The Kurdish Question in Turkey in 2009-2011: A Conflict (Not) Ripe for a Resolution?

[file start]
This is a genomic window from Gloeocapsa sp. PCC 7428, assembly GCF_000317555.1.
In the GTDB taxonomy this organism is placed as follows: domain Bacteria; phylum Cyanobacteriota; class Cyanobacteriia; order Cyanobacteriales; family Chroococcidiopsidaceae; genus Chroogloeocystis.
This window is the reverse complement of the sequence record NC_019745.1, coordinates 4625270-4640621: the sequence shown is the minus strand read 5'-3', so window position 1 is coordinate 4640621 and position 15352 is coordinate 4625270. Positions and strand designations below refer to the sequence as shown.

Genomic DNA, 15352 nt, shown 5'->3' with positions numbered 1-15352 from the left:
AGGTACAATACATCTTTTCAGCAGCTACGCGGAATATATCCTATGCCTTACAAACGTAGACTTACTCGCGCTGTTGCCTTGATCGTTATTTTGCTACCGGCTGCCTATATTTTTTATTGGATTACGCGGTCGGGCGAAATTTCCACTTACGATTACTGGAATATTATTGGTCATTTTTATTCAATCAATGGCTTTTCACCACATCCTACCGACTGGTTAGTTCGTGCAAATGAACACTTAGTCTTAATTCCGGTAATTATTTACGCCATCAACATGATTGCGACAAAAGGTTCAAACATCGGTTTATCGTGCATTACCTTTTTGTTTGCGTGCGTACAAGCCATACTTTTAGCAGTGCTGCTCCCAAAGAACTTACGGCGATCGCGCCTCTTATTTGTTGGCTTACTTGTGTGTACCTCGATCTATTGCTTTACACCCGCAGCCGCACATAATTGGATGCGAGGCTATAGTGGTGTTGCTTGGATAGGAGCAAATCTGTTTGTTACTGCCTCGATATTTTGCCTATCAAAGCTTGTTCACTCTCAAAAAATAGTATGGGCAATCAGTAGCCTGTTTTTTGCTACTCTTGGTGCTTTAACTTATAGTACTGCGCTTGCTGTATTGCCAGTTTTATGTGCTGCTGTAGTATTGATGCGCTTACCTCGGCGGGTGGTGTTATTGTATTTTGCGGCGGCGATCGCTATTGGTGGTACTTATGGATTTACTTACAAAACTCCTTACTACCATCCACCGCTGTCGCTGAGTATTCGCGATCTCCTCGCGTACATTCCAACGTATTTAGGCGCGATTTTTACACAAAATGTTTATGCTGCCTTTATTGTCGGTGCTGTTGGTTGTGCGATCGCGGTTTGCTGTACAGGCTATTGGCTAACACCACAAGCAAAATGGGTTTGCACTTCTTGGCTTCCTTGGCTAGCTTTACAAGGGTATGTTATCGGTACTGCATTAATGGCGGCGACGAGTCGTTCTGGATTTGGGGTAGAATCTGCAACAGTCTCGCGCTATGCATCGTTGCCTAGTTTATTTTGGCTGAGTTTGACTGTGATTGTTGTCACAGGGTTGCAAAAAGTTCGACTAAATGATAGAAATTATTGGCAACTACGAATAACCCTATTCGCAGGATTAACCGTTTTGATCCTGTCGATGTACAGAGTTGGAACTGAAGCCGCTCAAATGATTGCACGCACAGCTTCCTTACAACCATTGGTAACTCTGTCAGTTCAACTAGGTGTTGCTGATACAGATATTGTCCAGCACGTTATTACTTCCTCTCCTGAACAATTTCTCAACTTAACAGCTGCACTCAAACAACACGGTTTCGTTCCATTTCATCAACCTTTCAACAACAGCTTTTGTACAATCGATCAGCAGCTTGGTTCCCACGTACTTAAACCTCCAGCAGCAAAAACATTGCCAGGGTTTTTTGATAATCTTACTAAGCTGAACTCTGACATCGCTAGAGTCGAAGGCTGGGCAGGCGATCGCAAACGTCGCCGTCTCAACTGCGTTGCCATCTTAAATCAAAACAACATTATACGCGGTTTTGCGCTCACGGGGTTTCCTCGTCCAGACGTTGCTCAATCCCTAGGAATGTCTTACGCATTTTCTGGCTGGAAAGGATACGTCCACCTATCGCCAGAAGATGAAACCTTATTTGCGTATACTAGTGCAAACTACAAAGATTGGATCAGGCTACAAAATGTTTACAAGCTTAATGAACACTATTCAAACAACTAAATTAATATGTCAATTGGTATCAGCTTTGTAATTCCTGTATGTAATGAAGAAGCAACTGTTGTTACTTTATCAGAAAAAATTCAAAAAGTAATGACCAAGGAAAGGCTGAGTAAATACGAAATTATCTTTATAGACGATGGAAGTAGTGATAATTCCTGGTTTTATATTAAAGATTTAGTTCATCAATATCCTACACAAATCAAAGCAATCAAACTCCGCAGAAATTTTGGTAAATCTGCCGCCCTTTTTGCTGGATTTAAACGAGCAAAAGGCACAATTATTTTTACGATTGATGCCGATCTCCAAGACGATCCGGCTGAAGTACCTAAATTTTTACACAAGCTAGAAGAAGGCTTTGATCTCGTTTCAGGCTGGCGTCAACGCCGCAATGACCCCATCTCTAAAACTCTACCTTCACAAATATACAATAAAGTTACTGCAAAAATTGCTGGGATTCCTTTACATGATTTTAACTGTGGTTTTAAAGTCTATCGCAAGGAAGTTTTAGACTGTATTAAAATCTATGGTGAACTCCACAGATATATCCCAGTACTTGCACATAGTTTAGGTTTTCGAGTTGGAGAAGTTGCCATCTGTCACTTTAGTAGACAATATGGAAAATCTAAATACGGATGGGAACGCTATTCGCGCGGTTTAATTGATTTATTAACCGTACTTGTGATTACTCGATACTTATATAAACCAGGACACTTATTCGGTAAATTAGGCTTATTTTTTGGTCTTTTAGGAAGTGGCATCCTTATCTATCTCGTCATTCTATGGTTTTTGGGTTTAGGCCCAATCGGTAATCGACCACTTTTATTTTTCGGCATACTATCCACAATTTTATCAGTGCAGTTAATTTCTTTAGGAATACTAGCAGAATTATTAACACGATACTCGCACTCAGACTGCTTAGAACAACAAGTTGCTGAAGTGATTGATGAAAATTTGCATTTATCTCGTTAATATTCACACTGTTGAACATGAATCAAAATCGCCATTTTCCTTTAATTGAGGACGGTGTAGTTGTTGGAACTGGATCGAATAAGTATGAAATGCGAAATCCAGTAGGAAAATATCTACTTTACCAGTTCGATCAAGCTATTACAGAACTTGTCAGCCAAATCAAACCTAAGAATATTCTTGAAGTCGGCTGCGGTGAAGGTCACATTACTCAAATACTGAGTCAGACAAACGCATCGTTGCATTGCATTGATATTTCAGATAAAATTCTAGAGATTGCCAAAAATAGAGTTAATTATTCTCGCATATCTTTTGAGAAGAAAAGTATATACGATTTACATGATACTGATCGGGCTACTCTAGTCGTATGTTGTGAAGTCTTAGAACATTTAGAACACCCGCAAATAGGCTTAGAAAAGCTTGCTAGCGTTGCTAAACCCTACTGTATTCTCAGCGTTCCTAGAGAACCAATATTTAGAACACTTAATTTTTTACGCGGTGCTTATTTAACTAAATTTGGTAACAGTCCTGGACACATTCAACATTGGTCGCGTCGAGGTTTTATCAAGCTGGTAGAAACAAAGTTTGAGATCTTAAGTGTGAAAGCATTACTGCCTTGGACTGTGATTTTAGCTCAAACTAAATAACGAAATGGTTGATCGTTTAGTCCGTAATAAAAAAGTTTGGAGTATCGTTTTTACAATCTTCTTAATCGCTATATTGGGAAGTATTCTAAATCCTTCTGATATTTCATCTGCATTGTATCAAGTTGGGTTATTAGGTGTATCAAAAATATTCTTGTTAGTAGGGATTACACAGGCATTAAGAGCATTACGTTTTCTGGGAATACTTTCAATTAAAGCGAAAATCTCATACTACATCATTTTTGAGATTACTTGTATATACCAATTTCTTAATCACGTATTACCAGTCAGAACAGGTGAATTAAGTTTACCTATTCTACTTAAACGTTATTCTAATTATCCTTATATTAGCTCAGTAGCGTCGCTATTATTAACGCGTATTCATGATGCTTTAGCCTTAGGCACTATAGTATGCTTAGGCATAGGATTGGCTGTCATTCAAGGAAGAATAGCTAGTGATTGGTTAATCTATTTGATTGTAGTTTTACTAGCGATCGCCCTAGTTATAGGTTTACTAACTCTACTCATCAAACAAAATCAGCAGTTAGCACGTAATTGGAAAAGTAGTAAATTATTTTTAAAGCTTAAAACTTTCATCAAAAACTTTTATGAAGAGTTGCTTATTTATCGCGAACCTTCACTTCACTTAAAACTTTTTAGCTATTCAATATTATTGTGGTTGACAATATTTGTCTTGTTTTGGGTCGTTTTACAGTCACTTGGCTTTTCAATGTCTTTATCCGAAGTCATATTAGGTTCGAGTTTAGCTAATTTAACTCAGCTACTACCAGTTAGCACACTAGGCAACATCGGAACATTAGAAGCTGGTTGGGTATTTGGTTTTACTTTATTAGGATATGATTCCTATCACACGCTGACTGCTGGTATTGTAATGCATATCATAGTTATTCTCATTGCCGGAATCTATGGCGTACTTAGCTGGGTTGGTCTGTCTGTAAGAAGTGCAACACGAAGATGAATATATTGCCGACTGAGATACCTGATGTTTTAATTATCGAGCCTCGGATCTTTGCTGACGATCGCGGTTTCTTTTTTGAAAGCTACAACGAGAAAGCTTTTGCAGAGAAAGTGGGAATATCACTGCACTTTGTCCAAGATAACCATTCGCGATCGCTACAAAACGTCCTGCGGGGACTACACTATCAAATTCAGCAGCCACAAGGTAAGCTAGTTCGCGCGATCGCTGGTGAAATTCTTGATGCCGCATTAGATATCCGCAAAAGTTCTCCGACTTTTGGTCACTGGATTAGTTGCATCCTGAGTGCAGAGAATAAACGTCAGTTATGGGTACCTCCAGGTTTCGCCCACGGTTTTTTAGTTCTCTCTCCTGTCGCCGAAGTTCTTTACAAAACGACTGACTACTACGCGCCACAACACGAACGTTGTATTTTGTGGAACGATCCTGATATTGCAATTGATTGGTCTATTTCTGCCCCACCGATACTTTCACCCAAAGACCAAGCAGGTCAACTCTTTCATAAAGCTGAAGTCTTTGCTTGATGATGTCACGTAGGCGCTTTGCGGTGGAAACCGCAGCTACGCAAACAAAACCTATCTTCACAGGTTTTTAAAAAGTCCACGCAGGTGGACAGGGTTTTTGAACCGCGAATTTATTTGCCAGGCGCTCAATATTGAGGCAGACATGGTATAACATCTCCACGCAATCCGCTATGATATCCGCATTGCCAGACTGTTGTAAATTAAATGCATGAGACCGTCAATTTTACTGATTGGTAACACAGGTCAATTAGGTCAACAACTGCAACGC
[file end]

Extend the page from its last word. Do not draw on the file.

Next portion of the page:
The case study deals with the attempted resolution of the conflict between the Kurdistan Workers’ Party (PKK) and the Turkish state during the rule of the Justice and Development Party (AKP) in 2009–2011. William Zartman’s theory of ripeness is applied to the case. The study analyses the state of the conflict and subsequently determines if the state of the conflict increases the chances of a negotiated peaceful resolution to the conflict (i.e. whether the conflict is in a state of ripeness). The analysis indicates that the conflict did not fulfil the criteria of ripeness in the examined period. An alternative explanation of particular positive steps and the rhetoric in the conflict is provided primarily by connecting them with an attempt to politically marginalize the PKK.
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